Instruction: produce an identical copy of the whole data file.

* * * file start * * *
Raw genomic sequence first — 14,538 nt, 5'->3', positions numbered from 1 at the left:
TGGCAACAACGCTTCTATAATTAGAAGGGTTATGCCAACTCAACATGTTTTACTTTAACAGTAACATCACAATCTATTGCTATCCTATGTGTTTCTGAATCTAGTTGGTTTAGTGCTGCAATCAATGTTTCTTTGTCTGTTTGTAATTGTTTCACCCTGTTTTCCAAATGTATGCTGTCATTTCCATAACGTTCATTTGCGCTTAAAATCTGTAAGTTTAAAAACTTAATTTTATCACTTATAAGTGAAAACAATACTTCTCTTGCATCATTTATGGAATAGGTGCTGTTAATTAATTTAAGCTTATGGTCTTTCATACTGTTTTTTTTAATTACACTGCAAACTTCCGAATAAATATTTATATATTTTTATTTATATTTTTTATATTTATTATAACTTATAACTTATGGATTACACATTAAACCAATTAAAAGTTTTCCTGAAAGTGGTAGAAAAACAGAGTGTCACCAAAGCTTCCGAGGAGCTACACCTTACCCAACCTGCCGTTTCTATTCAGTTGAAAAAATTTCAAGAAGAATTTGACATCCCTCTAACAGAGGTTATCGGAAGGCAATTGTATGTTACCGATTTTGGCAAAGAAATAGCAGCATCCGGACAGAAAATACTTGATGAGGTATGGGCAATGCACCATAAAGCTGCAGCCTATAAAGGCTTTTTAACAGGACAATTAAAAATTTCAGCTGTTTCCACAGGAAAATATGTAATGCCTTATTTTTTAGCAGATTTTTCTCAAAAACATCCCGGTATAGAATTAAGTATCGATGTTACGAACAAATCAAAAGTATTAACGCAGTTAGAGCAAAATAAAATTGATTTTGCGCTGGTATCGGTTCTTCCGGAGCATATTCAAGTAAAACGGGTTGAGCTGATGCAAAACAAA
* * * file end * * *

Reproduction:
Raw genomic sequence first — 14,538 nt, 5'->3', positions numbered from 1 at the left:
TGGCAACAACGCTTCTATAATTAGAAGGGTTATGCCAACTCAACATGTTTTACTTTAACAGTAACATCACAATCTATTGCTATCCTATGTGTTTCTGAATCTAGTTGGTTTAGTGCTGCAATCAATGTTTCTTTGTCTGTTTGTAATTGTTTCACCCTGTTTTCCAAATGTATGCTGTCATTTCCATAACGTTCATTTGCGCTTAAAATCTGTAAGTTTAAAAACTTAATTTTATCACTTATAAGTGAAAACAATACTTCTCTTGCATCATTTATGGAATAGGTGCTGTTAATTAATTTAAGCTTATGGTCTTTCATACTGTTTTTTTTAATTACACTGCAAACTTCCGAATAAATATTTATATATTTTTATTTATATTTTTTATATTTATTATAACTTATAACTTATGGATTACACATTAAACCAATTAAAAGTTTTCCTGAAAGTGGTAGAAAAACAGAGTGTCACCAAAGCTTCCGAGGAGCTACACCTTACCCAACCTGCCGTTTCTATTCAGTTGAAAAAATTTCAAGAAGAATTTGACATCCCTCTAACAGAGGTTATCGGAAGGCAATTGTATGTTACCGATTTTGGCAAAGAAATAGCAGCATCCGGACAGAAAATACTTGATGAGGTATGGGCAATGCACCATAAAGCTGCAGCCTATAAAGGCTTTTTAACAGGACAATTAAAAATTTCAGCTGTTTCCACAGGAAAATATGTAATGCCTTATTTTTTAGCAGATTTTTCTCAAAAACATCCCGGTATAGAATTAAGTATCGATGTTACGAACAAATCAAAAGTATTAACGCAGTTAGAGCAAAATAAAATTGATTTTGCGCTGGTATCGGTTCTTCCGGAGCATATTCAAGTAAAACGGGTTGAGCTGATGCAAAACAAA